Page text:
New scheme funding regime
I don’t know if you’ve already picked up on it or not, but The Pensions Regulator has recently published a consultation document on the way that it plans to regulate the new funding requirements for final-salary pension schemes. The new funding arrangements, as I’m sure you already know, will soon replace the old Minimum Funding Requirement (MFR) that came about as a result of the 1995 Pensions Act (that was the Maxwell one if you remember).
Now, without going into all the ins and outs of it, can I just start by saying that the old MFR basis of scheme funding wasn’t the best thing since sliced bread or anything like it. Final-salary pension schemes are based on promises made by employers to their employees. Employees in final-salary schemes are lucky – they know exactly what their eventual pensions will be in relation to their length of service and the level of their earnings at or near retirement. Employers promising such well-defined pensions are not so fortunate in a way – they cannot know for sure in advance what the true cost of making such strong promises will be. For a start, they can’t know in advance what rate of return they will make on the funds invested to pay for the promised benefits, nor can they be certain of how long people will live on after they have retired and, therefore, while the promised pension remains payable. These twin uncertainties of future investment returns and changes to the general levels of mortality and longevity mean that employers putting aside funds over the long term to meet such commitments need to keep reviewing the adequacy (or otherwise) of the amount of money being put into their pension funds. The Minimum Funding Requirement was supposed to help employers do that, but it is possible for a pension scheme based on benefit promises to be ‘fully funded’ on the MFR basis and yet have woefully inadequate funds to provide for the benefits promised to employees to date in the event of winding up. I'm lead to believe that some ‘fully funded’ schemes have as little as 50% of the money they would need to buy out the benefits scheme members have earned to date.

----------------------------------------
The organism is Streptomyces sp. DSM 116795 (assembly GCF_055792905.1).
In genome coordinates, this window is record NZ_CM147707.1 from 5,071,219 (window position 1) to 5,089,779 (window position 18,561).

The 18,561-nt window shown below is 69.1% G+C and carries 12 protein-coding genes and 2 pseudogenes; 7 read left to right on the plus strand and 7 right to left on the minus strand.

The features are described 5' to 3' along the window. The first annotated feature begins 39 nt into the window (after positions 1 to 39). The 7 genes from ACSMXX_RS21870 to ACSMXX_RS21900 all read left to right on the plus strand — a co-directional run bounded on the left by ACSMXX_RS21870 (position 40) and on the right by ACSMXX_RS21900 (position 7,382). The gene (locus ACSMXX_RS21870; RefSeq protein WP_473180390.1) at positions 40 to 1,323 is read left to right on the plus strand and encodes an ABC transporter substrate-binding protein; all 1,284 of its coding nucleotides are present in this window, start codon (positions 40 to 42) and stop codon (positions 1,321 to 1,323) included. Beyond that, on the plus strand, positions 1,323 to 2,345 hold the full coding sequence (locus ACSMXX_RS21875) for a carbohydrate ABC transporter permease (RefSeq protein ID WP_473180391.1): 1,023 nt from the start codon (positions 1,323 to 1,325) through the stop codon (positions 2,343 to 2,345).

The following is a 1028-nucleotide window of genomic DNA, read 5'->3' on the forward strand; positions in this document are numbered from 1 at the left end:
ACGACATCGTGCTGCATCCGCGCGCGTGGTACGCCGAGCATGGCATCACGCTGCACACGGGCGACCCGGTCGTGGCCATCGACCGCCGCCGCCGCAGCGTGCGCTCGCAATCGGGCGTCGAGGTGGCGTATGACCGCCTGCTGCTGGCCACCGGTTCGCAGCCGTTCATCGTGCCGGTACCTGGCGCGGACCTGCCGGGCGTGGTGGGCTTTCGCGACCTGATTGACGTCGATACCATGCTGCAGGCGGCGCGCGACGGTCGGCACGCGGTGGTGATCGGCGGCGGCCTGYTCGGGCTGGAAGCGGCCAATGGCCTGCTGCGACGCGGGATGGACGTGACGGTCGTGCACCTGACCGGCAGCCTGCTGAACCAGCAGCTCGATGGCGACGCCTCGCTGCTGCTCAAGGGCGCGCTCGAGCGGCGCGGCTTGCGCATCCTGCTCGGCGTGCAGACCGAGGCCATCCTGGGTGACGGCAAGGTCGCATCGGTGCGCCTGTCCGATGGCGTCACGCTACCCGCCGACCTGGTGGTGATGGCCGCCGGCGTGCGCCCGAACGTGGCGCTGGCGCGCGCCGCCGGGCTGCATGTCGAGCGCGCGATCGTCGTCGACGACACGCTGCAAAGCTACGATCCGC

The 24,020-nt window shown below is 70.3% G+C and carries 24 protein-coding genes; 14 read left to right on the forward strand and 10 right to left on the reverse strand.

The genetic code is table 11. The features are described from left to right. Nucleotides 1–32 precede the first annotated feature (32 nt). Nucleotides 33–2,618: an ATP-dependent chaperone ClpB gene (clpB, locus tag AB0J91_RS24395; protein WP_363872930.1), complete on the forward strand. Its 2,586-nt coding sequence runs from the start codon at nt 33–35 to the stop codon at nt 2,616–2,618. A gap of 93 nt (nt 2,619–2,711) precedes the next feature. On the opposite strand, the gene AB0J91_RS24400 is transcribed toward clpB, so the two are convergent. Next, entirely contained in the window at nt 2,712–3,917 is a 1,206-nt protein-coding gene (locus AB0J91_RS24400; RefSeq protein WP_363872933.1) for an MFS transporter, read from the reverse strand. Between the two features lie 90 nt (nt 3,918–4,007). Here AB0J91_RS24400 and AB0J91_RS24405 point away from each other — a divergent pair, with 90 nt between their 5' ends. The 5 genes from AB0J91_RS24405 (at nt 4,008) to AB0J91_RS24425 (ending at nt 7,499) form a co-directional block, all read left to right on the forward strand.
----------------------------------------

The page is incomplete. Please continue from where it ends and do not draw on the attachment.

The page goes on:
This thin ice that employers are skating on has been known about for some time and the change in the way schemes will be required to put funding aside in the future is the result. Basically employers running final-salary pension schemes will have to put more money aside in the future than the old basis would have required of them. That is even more necessary these days as the changes made by the Government in 2003 mean that final-salary pension schemes that are closed by solvent employers must be funded at the level necessary to buy-out all of the promised benefits. Before 2003 solvent employers could get out of their pension commitments by simply closing their pension schemes. Now they can’t.
Employers who become insolvent, however, are unable to make good underfunded schemes and it is for that reason that the 2004 Pensions Act gave birth to the Pensions Protection Fund (PPF).